What Are Some Guidelines for Setting Up the Resource OBS and Project OBS?
The OBS represents the hierarchy where projects and resources sit, respectively.
A Resource OBS may look something like an organizational structure and/or contain functional areas. For example, it may be made up of the following nodes (where the organization and each business unit can be defined, then the departments in that unit, followed by sub-departments or groups):
Resources would then be added to the appropriate group node (generally at the lowest node level), and people can be given view or edit rights to specific nodes (higher or lower level). Having rights to a higher level node gives you the same rights to the lower levels within that node. Also, you may have view rights to a higher node, but edit rights to only one of the sub-nodes in that parent node.
A Project OBS might look similar to the Resource OBS (e.g., it could be a departmental hierarchy based on where projects are managed, or less often which area the project is meant to serve. Or the project OBS may be based on some other portfolio grouping as well. Keep in mind, however you break it down, it will dictate how you control user rights and how you control which projects you want to filter on in a session.
Some general guidelines and notes are as follows:
1) Nodes are important for controlling rights (i.e., who has visibility and management control over what departments or groups of work). This also plays into reporting, since reports can be defined based on a filter of certain nodes. OBS nodes also are used for selecting and managing “portfolios” for your user ID (via the OBS node selection).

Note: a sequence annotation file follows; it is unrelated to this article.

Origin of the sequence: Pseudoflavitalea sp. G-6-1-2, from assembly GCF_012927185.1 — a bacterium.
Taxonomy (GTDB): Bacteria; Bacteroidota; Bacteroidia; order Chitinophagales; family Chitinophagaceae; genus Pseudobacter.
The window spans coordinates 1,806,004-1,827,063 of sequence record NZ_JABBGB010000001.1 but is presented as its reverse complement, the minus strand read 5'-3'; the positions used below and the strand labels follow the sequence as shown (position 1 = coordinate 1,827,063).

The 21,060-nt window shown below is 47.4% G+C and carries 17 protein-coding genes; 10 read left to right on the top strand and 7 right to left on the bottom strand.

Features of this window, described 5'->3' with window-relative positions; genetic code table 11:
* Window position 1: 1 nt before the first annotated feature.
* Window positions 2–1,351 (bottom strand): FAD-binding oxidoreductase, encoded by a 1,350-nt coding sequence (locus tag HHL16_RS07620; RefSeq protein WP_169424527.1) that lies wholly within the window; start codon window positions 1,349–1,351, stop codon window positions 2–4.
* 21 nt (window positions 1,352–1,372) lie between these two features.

2) Keep in mind that you also have the ability to have User Defined Fields (for instance for supervisor or geography, etc.) which can then be used in view filters or global filters as needed. So the geography and/or supervisor name need not be part of the hierarchy per se.
2) Resource nodes are generally by department within the organizational hierarchy. Project nodes can be similar or can be by some other portfolio grouping. Again, consideration is how you want to be able to control rights. As mentioned, for simply reporting summaries by various categories or groupings, a User-Defined field can be used for that in lieu of a node. But for controlling of rights, the node is the primary vehicle.
3) For the Resource OBS, using department names instead of manager names is typically easier to understand and maintain. That way, when managers leave or change jobs, you only need to edit the rights, not the node names. However, some organizations do use manager names because it’s important to them that people can easily identify who someone’s supervisor is. An easy alternative is to put someone’s supervisor in a User-Defined field, and keep the Resource OBS by department. That way, you can always have views by Supervisor and filter on that, while still using the department names in the Resource OBS. Some organizations used department names at the higher node levels, and manager names at the lowest node level.